You may have visions of investment as a glamorous and high adrenalin pastime, but the reality is that long-term investment is rather more mundane, and when you are investing smaller amounts, this is the game you are involved in. You are essentially selecting a suitable investment vehicle to keep an eye on and then choosing the right time to cash it in. You need to take good advice to avoid costly fees and charges that can eat into your investment and potentially set you back a couple of years, but most of all you need a calm attitude and focus, and even with small investments you can build some wealth in a very manageable way. So let’s look at the best ways to do it.

Savings Accounts

There are many different types of savings accounts but the common theme is that they are secure and low-risk and ideal if you are not saving for anything in particular, and don’t need access or a return on your investment any time soon. You can commit to paying in a regular amount and in some cases benefit from an agreed fixed rate of interest, some of which are more lucrative if you have an agreement to pay in for a fixed term, ie. 12 months. Even if you are investing during a period where interest rates are not too attractive, you are building up a secure and stable fund for when they ARE more attractive. Or you can build up a savings fund to enable you to switch to a different and more lucrative investment vehicle at a later stage.

High interest savings accounts are seeing a modest lift following the base interest rate rises seen over the last 12 months. Basic rate taxpayers also earn £1000 of savings interest tax-free, thanks to the new Personal Savings Allowance introduced in the UK in 2016. Tax is a significant factor with savings accounts and if you are saving enough money there are ways to find good returns and avoid paying too much tax.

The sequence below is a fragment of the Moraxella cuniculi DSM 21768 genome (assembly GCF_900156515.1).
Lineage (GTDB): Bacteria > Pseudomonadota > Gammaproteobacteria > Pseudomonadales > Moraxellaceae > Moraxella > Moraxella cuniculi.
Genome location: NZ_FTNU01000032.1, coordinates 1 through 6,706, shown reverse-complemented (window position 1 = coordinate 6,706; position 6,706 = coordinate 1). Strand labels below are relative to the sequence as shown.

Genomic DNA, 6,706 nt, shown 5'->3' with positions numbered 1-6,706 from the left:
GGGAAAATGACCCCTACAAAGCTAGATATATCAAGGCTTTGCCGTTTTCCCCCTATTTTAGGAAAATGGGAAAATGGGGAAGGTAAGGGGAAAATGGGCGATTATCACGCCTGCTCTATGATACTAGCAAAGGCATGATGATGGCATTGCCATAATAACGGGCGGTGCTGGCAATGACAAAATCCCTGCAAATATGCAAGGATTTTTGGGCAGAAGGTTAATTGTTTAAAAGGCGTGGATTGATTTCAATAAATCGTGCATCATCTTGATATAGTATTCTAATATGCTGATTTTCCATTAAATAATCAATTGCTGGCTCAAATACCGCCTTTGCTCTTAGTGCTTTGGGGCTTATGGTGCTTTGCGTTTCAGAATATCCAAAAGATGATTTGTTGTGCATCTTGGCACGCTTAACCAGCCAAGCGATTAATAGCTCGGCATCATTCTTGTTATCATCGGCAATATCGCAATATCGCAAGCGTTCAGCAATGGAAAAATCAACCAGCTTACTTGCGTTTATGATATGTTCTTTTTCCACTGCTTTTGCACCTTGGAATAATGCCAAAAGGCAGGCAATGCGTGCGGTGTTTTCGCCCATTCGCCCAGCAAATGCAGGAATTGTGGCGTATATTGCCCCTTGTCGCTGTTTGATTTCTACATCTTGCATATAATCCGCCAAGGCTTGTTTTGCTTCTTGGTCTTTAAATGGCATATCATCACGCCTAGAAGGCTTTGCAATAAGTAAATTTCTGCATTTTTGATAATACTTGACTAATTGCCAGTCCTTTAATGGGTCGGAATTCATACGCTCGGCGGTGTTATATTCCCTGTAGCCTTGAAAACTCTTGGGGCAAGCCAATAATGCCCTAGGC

ISAs:

You can earn up to £20,000 annually tax-free with an ISA, so a cash ISA is a good way to earn as much interest as you can, perhaps as an addition to a standard savings account. The annual cash limit for ISAs has grown from £3,000 to £20,000 over the last ten years and it remains one of the best ways to grow money quickly and securely, on a tax-free basis, with available interest rates slowly creeping up.

Current accounts:

This might not immediately strike you as an investment vehicle, but smart management can reap some rewards. You can get interest rates of 5% on smaller balances, which change to 3% on balances up to £20,0001. But to get these deals you may have to switch providers. Introductory deals can be quite attractive and many banks provide incentives for swapping accounts, so as a supplement to a cash ISA a current account is a decent modest-level investment.

Easy Access accounts:

Not generally aimed at long-term investors, these are designed for people who want quick access to money, ie. they are saving to cover an emergency expense. Rates on easy access accounts are generally quite low as a result, and rates tend to be variable. So you can earn a decent interest and then when the rate goes lower, switch to a more favourable provider.

Notice Accounts: